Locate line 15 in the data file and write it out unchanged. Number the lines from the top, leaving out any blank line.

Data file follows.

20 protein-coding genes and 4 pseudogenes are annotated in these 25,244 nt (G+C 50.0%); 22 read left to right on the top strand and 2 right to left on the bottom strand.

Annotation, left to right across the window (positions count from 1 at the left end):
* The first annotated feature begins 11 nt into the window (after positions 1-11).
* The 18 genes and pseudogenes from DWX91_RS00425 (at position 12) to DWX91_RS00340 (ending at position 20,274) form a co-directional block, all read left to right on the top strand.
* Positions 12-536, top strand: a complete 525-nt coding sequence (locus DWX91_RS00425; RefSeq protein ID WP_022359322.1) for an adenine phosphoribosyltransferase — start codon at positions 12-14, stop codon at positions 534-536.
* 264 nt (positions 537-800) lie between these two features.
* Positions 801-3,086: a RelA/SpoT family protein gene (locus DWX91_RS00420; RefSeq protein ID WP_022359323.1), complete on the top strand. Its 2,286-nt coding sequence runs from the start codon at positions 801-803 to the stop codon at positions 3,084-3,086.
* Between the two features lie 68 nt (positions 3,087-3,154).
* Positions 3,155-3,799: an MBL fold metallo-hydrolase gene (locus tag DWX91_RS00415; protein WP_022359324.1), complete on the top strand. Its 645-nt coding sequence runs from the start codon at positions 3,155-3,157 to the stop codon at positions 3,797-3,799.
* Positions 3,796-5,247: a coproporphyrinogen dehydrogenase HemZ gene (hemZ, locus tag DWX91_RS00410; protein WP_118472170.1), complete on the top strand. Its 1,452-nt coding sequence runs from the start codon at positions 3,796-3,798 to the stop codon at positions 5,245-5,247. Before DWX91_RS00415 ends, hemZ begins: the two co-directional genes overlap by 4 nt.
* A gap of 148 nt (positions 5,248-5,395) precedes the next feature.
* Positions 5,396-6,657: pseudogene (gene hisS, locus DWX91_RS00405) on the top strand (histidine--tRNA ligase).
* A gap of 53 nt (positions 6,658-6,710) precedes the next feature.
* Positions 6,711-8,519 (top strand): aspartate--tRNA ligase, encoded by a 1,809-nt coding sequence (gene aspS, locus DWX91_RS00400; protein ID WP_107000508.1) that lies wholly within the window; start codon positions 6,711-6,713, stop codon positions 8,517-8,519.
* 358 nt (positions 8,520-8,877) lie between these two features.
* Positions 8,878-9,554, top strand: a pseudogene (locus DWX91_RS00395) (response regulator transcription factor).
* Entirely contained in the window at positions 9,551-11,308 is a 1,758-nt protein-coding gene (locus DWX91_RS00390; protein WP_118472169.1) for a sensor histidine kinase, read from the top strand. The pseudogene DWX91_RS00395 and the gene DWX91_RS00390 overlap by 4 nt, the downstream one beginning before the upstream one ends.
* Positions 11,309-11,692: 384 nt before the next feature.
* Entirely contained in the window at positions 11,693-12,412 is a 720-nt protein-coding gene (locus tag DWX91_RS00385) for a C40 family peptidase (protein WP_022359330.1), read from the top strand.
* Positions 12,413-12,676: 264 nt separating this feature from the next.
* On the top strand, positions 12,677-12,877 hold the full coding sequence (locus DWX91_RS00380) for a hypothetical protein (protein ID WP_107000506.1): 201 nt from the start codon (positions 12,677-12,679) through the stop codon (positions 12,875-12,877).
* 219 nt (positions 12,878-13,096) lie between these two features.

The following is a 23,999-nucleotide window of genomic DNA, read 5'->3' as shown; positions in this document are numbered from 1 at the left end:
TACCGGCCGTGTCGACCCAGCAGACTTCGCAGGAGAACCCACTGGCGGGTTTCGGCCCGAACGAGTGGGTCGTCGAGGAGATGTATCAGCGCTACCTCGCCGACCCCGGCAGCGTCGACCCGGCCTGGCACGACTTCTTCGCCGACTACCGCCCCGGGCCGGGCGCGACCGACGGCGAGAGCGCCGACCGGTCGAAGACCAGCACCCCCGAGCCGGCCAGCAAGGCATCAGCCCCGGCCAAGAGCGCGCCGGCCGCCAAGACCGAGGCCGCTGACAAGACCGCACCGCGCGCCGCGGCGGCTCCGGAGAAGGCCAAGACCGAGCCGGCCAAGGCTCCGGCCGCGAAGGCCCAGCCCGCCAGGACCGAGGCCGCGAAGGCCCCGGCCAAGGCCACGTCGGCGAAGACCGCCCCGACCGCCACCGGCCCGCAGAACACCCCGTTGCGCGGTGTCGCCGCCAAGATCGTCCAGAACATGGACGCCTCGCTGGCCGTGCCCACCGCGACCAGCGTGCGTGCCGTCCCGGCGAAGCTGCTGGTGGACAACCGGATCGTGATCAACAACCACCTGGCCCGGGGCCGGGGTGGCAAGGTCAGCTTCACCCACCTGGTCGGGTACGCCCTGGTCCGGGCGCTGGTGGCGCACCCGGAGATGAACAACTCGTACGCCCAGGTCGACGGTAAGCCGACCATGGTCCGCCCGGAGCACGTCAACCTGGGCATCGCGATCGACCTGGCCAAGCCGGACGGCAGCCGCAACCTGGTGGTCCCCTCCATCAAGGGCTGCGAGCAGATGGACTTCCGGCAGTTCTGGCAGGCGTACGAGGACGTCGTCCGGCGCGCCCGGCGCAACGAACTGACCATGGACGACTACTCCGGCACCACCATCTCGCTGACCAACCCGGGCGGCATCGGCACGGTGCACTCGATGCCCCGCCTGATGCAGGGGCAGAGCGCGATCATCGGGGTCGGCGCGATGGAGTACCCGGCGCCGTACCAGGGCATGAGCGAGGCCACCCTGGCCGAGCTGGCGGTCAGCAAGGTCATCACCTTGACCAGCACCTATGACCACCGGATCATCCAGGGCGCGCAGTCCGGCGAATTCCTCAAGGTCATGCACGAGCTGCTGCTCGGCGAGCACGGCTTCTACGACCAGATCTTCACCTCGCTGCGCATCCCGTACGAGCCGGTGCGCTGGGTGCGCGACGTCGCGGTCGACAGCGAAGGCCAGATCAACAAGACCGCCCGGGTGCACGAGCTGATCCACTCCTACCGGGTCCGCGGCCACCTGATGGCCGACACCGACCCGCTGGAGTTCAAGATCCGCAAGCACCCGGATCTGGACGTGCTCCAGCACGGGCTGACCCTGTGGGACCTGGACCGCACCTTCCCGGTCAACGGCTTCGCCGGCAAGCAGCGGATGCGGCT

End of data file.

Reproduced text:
* 358 nt (positions 8,520-8,877) lie between these two features.